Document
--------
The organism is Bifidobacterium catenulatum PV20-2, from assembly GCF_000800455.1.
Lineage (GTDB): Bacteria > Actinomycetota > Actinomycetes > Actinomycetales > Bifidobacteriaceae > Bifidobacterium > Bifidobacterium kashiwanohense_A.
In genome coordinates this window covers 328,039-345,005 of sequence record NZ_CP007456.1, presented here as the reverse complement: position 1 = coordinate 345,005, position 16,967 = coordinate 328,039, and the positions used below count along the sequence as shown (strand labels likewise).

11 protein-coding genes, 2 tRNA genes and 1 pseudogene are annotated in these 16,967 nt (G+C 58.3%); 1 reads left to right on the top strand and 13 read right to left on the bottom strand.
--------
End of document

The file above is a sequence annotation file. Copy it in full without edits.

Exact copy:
The organism is Bifidobacterium catenulatum PV20-2, from assembly GCF_000800455.1.
Lineage (GTDB): Bacteria > Actinomycetota > Actinomycetes > Actinomycetales > Bifidobacteriaceae > Bifidobacterium > Bifidobacterium kashiwanohense_A.
In genome coordinates this window covers 328,039-345,005 of sequence record NZ_CP007456.1, presented here as the reverse complement: position 1 = coordinate 345,005, position 16,967 = coordinate 328,039, and the positions used below count along the sequence as shown (strand labels likewise).

11 protein-coding genes, 2 tRNA genes and 1 pseudogene are annotated in these 16,967 nt (G+C 58.3%); 1 reads left to right on the top strand and 13 read right to left on the bottom strand.